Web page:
Outside the garden to the west one encounters the massive Richard Serra Sculpture "Twain". As amazing and complete as the City Garden is, the Twain site is a perfect mess. Serra's concept for lighting, benches, and shade trees was never implemented and Twain's rusting core-ten panels now provide concealment for transients and are a magnet for graffiti and urine. This was the saddest place I found in an otherwise immaculate downtown.

The next building I came to was the deco infused and pyramid topped 1930 Civil Courts Building. This one is a masterpiece.

The 3 Story Guardians at the Civil Courts
Across the street is the massive Federal Courts building circa 1933. This WPA era buildingis a solid  block of monumental Federal architecture.

Moving west across Tucker Avenue is the French Chateau City Hall. This was the winning entry in a 1898 design competition. The building was supposed to be built in 2 years, but the City never authorized bonds and just kept dribbling out money piecemeal extending the construction to something like 14 years. 

Saint Louis City Hall

From here I walked past the ScottTrade Arena to Saint Louis' Union Station. This is not just any train station. Opened in 1894 and, at its zenith, was the world's largest and busiest train station serving 22 different train lines. It was expanded in 1904 to serve the Saint Louis Worlds Fair. and closed to rail traffic in 1978. It was rebuilt into a festival market / mall and hotel in 1985. The mall is now pretty dated with most of its shops sitting vacant.

But the spectacular Terminal Hall still delivers a sense of awe to any visitor in possession of a heartbeat.

Union Station's Main Terminal Hall

Stained Glass Over the "Whispering Arch"

Clocks and Lantern Bearers

The terminal hall hosts an amazing evening light show that should not to be missed. See a preview  video of it here: Technomedia Union Station Projection (be sure to turn the volume up and go full screen)! Then, of course, click your return button to come back to Roadboy!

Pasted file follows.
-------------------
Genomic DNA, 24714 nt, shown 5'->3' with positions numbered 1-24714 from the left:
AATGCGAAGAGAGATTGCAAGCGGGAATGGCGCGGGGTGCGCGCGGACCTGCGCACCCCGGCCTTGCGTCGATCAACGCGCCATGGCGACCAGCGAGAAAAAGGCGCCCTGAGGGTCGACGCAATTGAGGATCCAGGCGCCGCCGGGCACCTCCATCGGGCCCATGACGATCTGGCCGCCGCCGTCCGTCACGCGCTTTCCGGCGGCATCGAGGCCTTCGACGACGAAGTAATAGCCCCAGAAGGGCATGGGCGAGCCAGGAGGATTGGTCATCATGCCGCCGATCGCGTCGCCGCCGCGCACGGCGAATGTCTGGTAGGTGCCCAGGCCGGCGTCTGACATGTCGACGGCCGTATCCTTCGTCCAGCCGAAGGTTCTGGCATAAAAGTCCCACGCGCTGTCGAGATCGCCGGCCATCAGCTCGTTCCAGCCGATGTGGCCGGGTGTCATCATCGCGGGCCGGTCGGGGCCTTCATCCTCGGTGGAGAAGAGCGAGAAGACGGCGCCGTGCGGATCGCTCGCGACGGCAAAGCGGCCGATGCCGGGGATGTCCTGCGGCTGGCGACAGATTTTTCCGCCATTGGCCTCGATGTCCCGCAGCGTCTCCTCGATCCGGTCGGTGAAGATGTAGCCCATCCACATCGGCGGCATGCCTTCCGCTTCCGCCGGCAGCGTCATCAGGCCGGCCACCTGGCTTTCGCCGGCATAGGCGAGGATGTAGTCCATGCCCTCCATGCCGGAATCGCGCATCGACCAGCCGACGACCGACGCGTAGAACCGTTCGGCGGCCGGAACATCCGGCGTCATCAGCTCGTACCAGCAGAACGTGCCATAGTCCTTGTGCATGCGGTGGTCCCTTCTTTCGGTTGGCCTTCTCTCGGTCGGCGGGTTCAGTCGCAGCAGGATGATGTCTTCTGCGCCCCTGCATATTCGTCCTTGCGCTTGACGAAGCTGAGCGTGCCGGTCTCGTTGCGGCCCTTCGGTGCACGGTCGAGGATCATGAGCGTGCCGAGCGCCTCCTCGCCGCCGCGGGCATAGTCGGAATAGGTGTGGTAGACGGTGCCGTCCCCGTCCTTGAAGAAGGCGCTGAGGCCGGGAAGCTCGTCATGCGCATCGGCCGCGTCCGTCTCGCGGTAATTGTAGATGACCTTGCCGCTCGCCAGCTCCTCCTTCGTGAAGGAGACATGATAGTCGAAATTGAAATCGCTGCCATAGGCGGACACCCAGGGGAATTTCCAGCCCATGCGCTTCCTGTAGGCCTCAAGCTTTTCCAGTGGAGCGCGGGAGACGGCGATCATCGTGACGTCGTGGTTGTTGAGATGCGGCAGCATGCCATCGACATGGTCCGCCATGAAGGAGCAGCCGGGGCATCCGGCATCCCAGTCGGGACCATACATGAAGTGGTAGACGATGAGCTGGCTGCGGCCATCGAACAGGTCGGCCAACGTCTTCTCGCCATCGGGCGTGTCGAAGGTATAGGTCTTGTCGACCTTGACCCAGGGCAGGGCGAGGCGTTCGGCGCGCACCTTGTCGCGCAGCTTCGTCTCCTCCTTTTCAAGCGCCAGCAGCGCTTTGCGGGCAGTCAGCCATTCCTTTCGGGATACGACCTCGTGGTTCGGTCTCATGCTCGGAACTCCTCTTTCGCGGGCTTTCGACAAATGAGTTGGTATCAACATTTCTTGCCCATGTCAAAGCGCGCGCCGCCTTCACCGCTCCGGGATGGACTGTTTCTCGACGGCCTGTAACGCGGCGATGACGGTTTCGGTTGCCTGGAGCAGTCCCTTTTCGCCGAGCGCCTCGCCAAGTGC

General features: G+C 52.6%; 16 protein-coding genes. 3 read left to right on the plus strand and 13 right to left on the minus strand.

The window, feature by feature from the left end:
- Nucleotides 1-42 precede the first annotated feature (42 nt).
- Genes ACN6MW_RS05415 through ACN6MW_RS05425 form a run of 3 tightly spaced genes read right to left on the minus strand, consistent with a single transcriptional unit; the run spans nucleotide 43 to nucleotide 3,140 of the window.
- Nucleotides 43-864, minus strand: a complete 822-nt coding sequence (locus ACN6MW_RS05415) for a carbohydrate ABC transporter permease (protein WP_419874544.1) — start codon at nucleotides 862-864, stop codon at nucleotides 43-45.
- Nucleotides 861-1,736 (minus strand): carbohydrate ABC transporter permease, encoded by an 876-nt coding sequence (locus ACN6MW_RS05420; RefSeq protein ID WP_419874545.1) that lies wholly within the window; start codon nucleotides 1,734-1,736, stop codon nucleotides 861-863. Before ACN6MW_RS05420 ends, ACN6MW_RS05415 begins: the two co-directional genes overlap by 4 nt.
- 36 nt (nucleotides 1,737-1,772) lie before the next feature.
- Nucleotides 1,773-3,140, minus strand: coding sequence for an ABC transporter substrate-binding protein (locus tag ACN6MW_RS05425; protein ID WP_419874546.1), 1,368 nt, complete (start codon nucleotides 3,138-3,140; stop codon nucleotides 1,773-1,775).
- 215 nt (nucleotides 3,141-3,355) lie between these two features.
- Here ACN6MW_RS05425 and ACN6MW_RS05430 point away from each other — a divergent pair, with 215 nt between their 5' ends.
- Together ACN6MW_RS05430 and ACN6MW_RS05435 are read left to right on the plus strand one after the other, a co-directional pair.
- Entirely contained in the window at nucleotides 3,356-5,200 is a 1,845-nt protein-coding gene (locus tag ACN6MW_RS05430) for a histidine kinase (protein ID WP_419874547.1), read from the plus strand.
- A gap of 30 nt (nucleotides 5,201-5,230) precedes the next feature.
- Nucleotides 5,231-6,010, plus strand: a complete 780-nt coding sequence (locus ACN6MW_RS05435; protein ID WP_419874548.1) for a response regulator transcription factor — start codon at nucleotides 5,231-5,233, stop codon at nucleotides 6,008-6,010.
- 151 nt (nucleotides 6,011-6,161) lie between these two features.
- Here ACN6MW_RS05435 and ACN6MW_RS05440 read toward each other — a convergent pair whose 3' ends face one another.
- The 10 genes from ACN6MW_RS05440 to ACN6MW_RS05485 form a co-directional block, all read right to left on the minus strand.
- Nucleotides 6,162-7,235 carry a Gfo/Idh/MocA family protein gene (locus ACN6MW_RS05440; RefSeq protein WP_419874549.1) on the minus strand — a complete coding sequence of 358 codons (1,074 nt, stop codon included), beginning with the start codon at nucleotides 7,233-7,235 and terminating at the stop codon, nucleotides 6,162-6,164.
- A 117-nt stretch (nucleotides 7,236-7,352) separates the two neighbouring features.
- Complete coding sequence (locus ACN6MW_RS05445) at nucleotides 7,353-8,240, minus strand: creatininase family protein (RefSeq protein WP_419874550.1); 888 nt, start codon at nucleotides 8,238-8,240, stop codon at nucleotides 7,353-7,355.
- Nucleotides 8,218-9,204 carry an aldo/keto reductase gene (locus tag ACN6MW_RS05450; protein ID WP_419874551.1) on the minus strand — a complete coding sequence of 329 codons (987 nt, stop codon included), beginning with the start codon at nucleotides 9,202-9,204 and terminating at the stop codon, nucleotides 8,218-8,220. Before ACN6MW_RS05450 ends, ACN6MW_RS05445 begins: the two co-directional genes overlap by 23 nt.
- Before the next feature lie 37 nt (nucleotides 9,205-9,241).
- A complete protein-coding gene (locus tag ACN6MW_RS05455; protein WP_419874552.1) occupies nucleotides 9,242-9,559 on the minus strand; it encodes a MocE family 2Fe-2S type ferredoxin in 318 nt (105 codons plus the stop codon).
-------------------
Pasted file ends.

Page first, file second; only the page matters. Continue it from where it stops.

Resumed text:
From here I walked to the amazing City Museum. I'm convinced there no place like it anywhere else in North America. City Museum is equal parts outsider art and fantasy. It is part repository for architectural fragments and part fun house. In front is a big old airplane and ball park for kids to play on. On the roof is a Ferris wheel and a precariously perched school bus. Inside there are indoor skate(less) parks, slides (one 4 story and another 10 story), an aquarium, and a circus zone (where aerial skills are honed). All built (and constantly expanded) in an old shoe factory.

Please, do not miss City Museum.

Airplanes, A Rooftop School Bus and Ferris Wheel

Terra Cotta Relics


And More Architectural Fragments

From here I realized my stroll time needed to come to an end and I quickly made my way past (sadly no time to enter) the Main Library and The War Memorial.

I loved the Turtles Supporting the Library Light Standards

The War Memorial

I passed beautiful churches, deco skyscrapers, and Adler and Sullivan's 1894 Wainwright Building. 

My take away?

I was wrong about Saint Louis and I will plan a return trip.

Next time I'll explore its neighborhoods, Forest Park (home to Saint Louis' History and Art Museums) and its Fox Theater.

In the meantime I sure hope Saint Louis is able to take some positive steps to repair its racial problems. A house divided cannot stand.

PS: If you get a chance go eat Peruvian at Mango at 11th street and Lucas. Yum!

Roadboys Travels © 2014